The interior of the yard was dominated for centuries by a large cupola-topped fountain built by Henry VI in 1443, which stood until the late 17th century. According to the 16th century historian John Stow, the fountain, which was known as the Great Conduit, was made to run with wine to mark coronations and other great state events. The remains of the fountain were rediscovered in the 1970s during the construction of the underground car park.
Several executions and mutilations took place there: in 1580 the Puritan attorney John Stubbs and his servant William Page both had their hands cut off as punishment for libelling Queen Elizabeth I, while in 1612 the Scottish nobleman Robert Crichton, 8th Lord Crichton of Sanquhar, was hanged in the yard for murder. Lesser criminals were publicly exposed in a pillory erected on the site. Two such were the pretender Perkin Warbeck, pilloried in 1498, and Titus Oates, pilloried there during the reign of King James II for the Popish Plot. The last person to be pilloried in the yard was John Williams, the publisher of The North Briton newspaper in 1765.
Tournaments and royal festivities were also staged there. On one occasion, when Catherine of Aragon married Arthur, Prince of Wales in 1501, a grand tournament was held in New Palace Yard. A stand was erected for the King on the south side of the yard and challengers exited Westminster Hall on horseback. They proceeded into the yard accompanied by a pageant-car which was drawn by four animals and carried a "fair young lady" on "a goodly chair of cloth of gold". Jousting is last recorded to have taken place in the yard in 1547 when Edward VI was crowned.
Changes to the layout of New Palace Yard
New Palace Yard was originally much larger than it is today. An etching by Wenceslaus Hollar, published in 1647, shows the area as an enclosed rectangle with houses flanking Westminster Hall on both sides, Henry VI's fountain and stands for coaches in the centre, a row of shops, taverns and coffee-houses on the north side and a large square gatehouse on the west side giving access to King Street, built by Henry VIII in 1532 and demolished in 1723. The gatehouse was built by Richard III and stood until 1707. A tower to the north side was built under Edward I and was demolished in 1715; it housed the bell known as Great Tom.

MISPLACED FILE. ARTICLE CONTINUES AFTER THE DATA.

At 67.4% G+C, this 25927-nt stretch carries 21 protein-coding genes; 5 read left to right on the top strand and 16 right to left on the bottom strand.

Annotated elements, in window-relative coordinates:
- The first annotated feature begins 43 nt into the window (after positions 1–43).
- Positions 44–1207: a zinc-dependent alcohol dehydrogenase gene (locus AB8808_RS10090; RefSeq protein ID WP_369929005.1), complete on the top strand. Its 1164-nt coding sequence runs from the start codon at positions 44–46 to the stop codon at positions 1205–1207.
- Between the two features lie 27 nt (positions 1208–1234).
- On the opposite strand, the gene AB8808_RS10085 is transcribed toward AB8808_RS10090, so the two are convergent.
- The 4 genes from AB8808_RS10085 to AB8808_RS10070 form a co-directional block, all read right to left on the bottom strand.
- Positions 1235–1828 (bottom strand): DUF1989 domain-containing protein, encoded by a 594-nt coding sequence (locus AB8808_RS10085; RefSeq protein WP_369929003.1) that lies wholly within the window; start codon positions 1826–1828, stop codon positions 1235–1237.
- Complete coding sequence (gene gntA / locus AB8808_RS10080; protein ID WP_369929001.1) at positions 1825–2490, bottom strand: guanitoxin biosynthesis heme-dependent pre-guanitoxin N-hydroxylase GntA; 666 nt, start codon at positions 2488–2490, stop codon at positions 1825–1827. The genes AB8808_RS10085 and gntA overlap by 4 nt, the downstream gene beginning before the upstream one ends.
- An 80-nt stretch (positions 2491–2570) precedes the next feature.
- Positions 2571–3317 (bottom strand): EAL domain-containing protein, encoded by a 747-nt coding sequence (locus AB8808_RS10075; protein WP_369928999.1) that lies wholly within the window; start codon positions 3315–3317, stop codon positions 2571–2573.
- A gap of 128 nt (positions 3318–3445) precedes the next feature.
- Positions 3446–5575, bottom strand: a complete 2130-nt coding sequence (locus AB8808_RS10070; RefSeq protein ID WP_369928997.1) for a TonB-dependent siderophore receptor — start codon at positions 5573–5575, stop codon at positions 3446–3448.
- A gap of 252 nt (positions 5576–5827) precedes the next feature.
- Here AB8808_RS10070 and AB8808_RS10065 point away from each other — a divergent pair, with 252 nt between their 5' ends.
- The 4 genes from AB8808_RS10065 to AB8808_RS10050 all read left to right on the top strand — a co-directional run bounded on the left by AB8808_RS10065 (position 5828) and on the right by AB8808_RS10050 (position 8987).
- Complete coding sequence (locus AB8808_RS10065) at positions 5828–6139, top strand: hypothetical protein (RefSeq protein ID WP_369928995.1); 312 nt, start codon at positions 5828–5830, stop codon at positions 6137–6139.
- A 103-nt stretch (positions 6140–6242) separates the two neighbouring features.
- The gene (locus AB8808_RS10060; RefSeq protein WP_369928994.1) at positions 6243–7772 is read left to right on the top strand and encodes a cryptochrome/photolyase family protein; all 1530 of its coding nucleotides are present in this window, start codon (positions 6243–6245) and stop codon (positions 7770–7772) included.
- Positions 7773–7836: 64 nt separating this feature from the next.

Many of the buildings around New Palace Yard were swept away in the 1750s by the urban redevelopment that accompanied the construction of Westminster Bridge. Bridge Street was built to the north of the yard, Parliament Street to connect the Palace with Charing Cross, and Abingdon Street to connect it with Millbank. A row of buildings separated the yard from Bridge Street until they were demolished in 1866–7, opening up the yard to public view.
In the 18th and 19th centuries, the perimeter of New Palace Yard was occupied by coffeehouses and taverns. It provided a site for public meetings such as the September 1838 rally in support of the People's Charter. Public access to New Palace Yard was restricted from 1866 after a demonstration held in Hyde Park for parliamentary reform turned violent. Edward Barry was commissioned to enclose the yard with railings standing 7 feet (2.1 m) high, which were completed by February 1868. The works entailed major changes to the fabric of the yard, the surface of which was lowered by as much as 3 metres (9.8 ft) in places. The yard was occasionally opened to the public to attend public speeches by the likes of William Ewart Gladstone, but is now treated as a secure area, closed to the public.
New Palace Yard has twice been the scene of terrorist attacks. On 31 March 1979, an Irish National Liberation Army car bomb killed MP Airey Neave as he exited the underground car park at New Palace Yard. On 22 March 2017, a British terrorist crashed a car into the perimeter fence of the Palace grounds, after driving into pedestrians on the Westminster Bridge. After abandoning the vehicle, he ran into the New Palace Yard and fatally stabbed PC Keith Palmer, an unarmed police officer guarding the Carriage Gates. He was then shot by an armed close protection officer and died at the scene.